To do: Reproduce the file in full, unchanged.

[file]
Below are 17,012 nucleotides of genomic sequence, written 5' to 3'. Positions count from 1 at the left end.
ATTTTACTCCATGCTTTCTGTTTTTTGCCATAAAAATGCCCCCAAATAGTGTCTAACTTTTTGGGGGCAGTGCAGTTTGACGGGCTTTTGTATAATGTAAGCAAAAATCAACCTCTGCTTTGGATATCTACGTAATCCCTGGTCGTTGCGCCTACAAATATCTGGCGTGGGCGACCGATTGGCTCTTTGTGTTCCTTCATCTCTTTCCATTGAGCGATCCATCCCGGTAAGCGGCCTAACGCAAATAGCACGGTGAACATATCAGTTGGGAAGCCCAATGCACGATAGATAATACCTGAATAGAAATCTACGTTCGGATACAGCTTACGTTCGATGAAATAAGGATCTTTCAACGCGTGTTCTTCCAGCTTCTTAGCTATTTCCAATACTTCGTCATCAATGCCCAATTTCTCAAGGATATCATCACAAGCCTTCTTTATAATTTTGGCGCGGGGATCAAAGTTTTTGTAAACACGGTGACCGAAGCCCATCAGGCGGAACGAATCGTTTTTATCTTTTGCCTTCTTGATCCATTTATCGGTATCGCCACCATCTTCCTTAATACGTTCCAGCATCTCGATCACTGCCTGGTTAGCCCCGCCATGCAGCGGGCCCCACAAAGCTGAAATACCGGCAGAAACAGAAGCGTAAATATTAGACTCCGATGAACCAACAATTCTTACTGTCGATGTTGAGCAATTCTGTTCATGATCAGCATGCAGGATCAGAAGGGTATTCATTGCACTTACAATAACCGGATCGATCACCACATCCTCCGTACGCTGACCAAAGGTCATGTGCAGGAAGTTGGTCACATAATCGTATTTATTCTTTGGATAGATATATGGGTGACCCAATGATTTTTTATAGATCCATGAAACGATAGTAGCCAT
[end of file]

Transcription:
Below are 17,012 nucleotides of genomic sequence, written 5' to 3'. Positions count from 1 at the left end.
ATTTTACTCCATGCTTTCTGTTTTTTGCCATAAAAATGCCCCCAAATAGTGTCTAACTTTTTGGGGGCAGTGCAGTTTGACGGGCTTTTGTATAATGTAAGCAAAAATCAACCTCTGCTTTGGATATCTACGTAATCCCTGGTCGTTGCGCCTACAAATATCTGGCGTGGGCGACCGATTGGCTCTTTGTGTTCCTTCATCTCTTTCCATTGAGCGATCCATCCCGGTAAGCGGCCTAACGCAAATAGCACGGTGAACATATCAGTTGGGAAGCCCAATGCACGATAGATAATACCTGAATAGAAATCTACGTTCGGATACAGCTTACGTTCGATGAAATAAGGATCTTTCAACGCGTGTTCTTCCAGCTTCTTAGCTATTTCCAATACTTCGTCATCAATGCCCAATTTCTCAAGGATATCATCACAAGCCTTCTTTATAATTTTGGCGCGGGGATCAAAGTTTTTGTAAACACGGTGACCGAAGCCCATCAGGCGGAACGAATCGTTTTTATCTTTTGCCTTCTTGATCCATTTATCGGTATCGCCACCATCTTCCTTAATACGTTCCAGCATCTCGATCACTGCCTGGTTAGCCCCGCCATGCAGCGGGCCCCACAAAGCTGAAATACCGGCAGAAACAGAAGCGTAAATATTAGACTCCGATGAACCAACAATTCTTACTGTCGATGTTGAGCAATTCTGTTCATGATCAGCATGCAGGATCAGAAGGGTATTCATTGCACTTACAATAACCGGATCGATCACCACATCCTCCGTACGCTGACCAAAGGTCATGTGCAGGAAGTTGGTCACATAATCGTATTTATTCTTTGGATAGATATATGGGTGACCCAATGATTTTTTATAGATCCATGAAACGATAGTAGCCAT